2022 President's Medalists
The preeminent criterion for receipt of a President’s Medal, which was established in 1985, is academic achievement.
In addition, candidates must embody some combination of the following: service to the community, contribution to the arts, enlargement of the community’s global perspective, athletic fitness and achievement, leadership ability and contribution to community discourse.
Recipients for 2022:
Includes remarks read during the Academic Awards Convocation.
Hannah Harrington Gilson ’22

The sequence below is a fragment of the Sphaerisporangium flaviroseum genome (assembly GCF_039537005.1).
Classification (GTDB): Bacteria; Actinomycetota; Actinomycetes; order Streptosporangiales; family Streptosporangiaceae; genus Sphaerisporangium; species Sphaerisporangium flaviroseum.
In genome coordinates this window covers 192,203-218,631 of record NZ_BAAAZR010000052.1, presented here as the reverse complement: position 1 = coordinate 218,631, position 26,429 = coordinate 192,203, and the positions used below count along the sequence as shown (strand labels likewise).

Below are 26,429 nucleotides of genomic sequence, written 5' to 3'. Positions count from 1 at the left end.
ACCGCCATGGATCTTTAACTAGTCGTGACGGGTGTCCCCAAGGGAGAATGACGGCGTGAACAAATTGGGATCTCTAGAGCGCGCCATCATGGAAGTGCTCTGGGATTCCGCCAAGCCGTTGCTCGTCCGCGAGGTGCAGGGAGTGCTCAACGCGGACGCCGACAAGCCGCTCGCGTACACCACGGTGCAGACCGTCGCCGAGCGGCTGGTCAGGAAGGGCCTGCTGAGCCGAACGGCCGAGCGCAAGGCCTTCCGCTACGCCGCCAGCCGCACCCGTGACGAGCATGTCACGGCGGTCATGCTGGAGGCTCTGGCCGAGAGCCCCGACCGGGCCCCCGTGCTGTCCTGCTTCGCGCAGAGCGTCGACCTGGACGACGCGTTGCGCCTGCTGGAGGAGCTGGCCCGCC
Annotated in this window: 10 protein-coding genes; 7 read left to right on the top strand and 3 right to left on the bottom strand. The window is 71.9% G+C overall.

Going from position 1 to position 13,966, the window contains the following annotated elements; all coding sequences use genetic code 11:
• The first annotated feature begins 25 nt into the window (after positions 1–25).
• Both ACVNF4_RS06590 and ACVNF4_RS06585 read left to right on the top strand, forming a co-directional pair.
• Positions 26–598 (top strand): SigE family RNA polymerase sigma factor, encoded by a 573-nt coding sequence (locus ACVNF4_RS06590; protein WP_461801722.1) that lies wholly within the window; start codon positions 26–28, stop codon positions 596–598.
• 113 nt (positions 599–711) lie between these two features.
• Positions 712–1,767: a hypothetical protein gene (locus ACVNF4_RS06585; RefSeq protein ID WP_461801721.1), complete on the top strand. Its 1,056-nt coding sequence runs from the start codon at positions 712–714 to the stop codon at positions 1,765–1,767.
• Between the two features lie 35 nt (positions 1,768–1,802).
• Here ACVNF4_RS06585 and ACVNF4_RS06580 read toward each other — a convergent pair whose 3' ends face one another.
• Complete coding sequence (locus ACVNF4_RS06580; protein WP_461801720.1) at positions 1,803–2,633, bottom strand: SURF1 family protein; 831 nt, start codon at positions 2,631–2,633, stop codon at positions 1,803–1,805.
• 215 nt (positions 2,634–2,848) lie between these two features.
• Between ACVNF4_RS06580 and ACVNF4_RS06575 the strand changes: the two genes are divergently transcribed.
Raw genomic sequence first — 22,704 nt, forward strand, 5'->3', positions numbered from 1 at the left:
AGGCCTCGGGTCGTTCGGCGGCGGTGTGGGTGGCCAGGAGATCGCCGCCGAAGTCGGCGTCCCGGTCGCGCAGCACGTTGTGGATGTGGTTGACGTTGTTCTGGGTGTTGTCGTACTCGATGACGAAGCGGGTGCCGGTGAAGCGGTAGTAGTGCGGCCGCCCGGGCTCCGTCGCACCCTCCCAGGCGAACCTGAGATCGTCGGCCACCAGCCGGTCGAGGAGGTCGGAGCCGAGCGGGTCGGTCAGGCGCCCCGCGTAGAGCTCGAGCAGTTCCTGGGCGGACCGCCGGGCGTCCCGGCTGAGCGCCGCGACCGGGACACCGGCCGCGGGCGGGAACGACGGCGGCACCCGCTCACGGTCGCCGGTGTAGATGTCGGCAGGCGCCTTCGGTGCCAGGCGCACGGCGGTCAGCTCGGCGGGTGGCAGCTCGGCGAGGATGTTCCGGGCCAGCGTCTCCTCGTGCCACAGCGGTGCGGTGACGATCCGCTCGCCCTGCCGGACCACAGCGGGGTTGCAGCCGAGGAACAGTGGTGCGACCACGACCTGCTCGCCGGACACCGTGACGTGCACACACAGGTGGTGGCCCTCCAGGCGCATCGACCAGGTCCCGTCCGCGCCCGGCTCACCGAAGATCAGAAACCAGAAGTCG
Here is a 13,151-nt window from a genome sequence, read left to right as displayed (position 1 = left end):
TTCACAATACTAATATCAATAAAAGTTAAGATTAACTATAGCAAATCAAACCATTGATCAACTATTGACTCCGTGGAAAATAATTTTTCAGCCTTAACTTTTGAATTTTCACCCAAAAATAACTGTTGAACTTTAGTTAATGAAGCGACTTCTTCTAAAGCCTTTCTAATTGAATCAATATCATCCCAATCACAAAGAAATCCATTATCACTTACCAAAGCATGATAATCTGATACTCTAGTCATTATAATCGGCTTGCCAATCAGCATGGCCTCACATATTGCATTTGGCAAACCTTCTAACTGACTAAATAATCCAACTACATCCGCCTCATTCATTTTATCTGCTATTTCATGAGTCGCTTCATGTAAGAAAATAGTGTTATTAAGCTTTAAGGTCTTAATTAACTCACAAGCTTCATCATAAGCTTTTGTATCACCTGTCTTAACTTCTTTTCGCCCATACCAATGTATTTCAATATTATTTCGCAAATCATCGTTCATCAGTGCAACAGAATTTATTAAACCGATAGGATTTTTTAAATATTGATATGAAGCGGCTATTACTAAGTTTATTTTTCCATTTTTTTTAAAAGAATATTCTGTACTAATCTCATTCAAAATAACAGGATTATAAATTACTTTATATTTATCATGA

Hannah, as a double major in economics and political science, you showed yourself ready to take on challenges from your first days at Denison. As soon as you could, you chose to become a member of our June-O and Aug-O teams, and this past year you were selected for the role of June-O co-coordinator. One of your nominators noted about being a first-year student orientation group leader that “Orientations never go as planned and group leaders must be able to respond to problems when they arise.” You have exemplified the teaching function of campus orientation leadership in ways that show the practical application of the liberal arts ethos. It is precisely those sorts of qualities which led so many faculty members to enthusiastically contribute to your nomination: your ability to adapt and improvise, to teach in unexpected situations, and most importantly, to lead. With the Lugar Center, in your sorority, and as an amazingly active participant in the Music Department, you have shown leadership in the arts, in political life, and for our campus. As a teaching assistant, you have been a model of engaging with and celebrating the diversity that our international students bring to economics coursework, and you have been active in getting students to think outside of campus through electoral engagement and voter registration. Your breadth of engagement as a student all four years at Denison makes you a necessary member of our President’s Medalist class for 2022.